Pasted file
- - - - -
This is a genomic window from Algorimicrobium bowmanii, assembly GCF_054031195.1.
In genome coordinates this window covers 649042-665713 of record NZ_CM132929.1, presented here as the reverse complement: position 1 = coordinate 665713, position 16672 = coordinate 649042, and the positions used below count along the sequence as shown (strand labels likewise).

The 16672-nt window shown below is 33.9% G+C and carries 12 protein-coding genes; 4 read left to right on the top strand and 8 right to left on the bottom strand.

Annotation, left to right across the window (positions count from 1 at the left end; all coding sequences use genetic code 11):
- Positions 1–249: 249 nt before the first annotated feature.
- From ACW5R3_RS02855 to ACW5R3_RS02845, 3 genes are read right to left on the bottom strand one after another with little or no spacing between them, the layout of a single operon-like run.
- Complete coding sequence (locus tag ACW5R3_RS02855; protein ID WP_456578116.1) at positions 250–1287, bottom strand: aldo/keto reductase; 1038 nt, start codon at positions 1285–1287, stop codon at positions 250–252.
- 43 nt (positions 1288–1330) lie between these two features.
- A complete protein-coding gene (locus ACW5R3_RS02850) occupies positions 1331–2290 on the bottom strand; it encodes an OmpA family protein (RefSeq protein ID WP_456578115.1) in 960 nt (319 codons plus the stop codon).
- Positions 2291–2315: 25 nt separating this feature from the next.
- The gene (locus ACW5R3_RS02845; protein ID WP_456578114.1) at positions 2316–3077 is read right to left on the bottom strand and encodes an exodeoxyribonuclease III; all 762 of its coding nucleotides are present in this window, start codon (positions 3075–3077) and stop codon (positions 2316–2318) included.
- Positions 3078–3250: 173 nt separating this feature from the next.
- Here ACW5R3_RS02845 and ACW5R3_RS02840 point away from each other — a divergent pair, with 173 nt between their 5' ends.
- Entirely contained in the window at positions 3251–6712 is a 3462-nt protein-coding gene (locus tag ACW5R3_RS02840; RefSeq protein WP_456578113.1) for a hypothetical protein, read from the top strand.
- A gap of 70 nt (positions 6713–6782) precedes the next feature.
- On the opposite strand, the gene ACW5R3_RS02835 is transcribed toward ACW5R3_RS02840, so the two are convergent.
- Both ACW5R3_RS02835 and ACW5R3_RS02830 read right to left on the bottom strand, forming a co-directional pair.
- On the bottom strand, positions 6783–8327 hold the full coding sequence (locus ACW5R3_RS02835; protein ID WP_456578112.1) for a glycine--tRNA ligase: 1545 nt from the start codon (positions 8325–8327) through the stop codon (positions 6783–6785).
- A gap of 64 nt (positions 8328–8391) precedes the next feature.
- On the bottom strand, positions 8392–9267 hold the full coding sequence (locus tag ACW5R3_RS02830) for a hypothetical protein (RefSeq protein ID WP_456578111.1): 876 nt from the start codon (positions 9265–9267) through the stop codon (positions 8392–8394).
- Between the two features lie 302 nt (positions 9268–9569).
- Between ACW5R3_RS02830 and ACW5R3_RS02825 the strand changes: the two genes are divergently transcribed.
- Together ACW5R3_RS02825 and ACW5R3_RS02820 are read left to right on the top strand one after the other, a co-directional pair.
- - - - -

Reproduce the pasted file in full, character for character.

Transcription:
This is a genomic window from Algorimicrobium bowmanii, assembly GCF_054031195.1.
In genome coordinates this window covers 649042-665713 of record NZ_CM132929.1, presented here as the reverse complement: position 1 = coordinate 665713, position 16672 = coordinate 649042, and the positions used below count along the sequence as shown (strand labels likewise).

The 16672-nt window shown below is 33.9% G+C and carries 12 protein-coding genes; 4 read left to right on the top strand and 8 right to left on the bottom strand.

Annotation, left to right across the window (positions count from 1 at the left end; all coding sequences use genetic code 11):
- Positions 1–249: 249 nt before the first annotated feature.
- From ACW5R3_RS02855 to ACW5R3_RS02845, 3 genes are read right to left on the bottom strand one after another with little or no spacing between them, the layout of a single operon-like run.
- Complete coding sequence (locus tag ACW5R3_RS02855; protein ID WP_456578116.1) at positions 250–1287, bottom strand: aldo/keto reductase; 1038 nt, start codon at positions 1285–1287, stop codon at positions 250–252.
- 43 nt (positions 1288–1330) lie between these two features.
- A complete protein-coding gene (locus ACW5R3_RS02850) occupies positions 1331–2290 on the bottom strand; it encodes an OmpA family protein (RefSeq protein ID WP_456578115.1) in 960 nt (319 codons plus the stop codon).
- Positions 2291–2315: 25 nt separating this feature from the next.
- The gene (locus ACW5R3_RS02845; protein ID WP_456578114.1) at positions 2316–3077 is read right to left on the bottom strand and encodes an exodeoxyribonuclease III; all 762 of its coding nucleotides are present in this window, start codon (positions 3075–3077) and stop codon (positions 2316–2318) included.
- Positions 3078–3250: 173 nt separating this feature from the next.
- Here ACW5R3_RS02845 and ACW5R3_RS02840 point away from each other — a divergent pair, with 173 nt between their 5' ends.
- Entirely contained in the window at positions 3251–6712 is a 3462-nt protein-coding gene (locus tag ACW5R3_RS02840; RefSeq protein WP_456578113.1) for a hypothetical protein, read from the top strand.
- A gap of 70 nt (positions 6713–6782) precedes the next feature.
- On the opposite strand, the gene ACW5R3_RS02835 is transcribed toward ACW5R3_RS02840, so the two are convergent.
- Both ACW5R3_RS02835 and ACW5R3_RS02830 read right to left on the bottom strand, forming a co-directional pair.
- On the bottom strand, positions 6783–8327 hold the full coding sequence (locus ACW5R3_RS02835; protein ID WP_456578112.1) for a glycine--tRNA ligase: 1545 nt from the start codon (positions 8325–8327) through the stop codon (positions 6783–6785).
- A gap of 64 nt (positions 8328–8391) precedes the next feature.
- On the bottom strand, positions 8392–9267 hold the full coding sequence (locus tag ACW5R3_RS02830) for a hypothetical protein (RefSeq protein ID WP_456578111.1): 876 nt from the start codon (positions 9265–9267) through the stop codon (positions 8392–8394).
- Between the two features lie 302 nt (positions 9268–9569).
- Between ACW5R3_RS02830 and ACW5R3_RS02825 the strand changes: the two genes are divergently transcribed.
- Together ACW5R3_RS02825 and ACW5R3_RS02820 are read left to right on the top strand one after the other, a co-directional pair.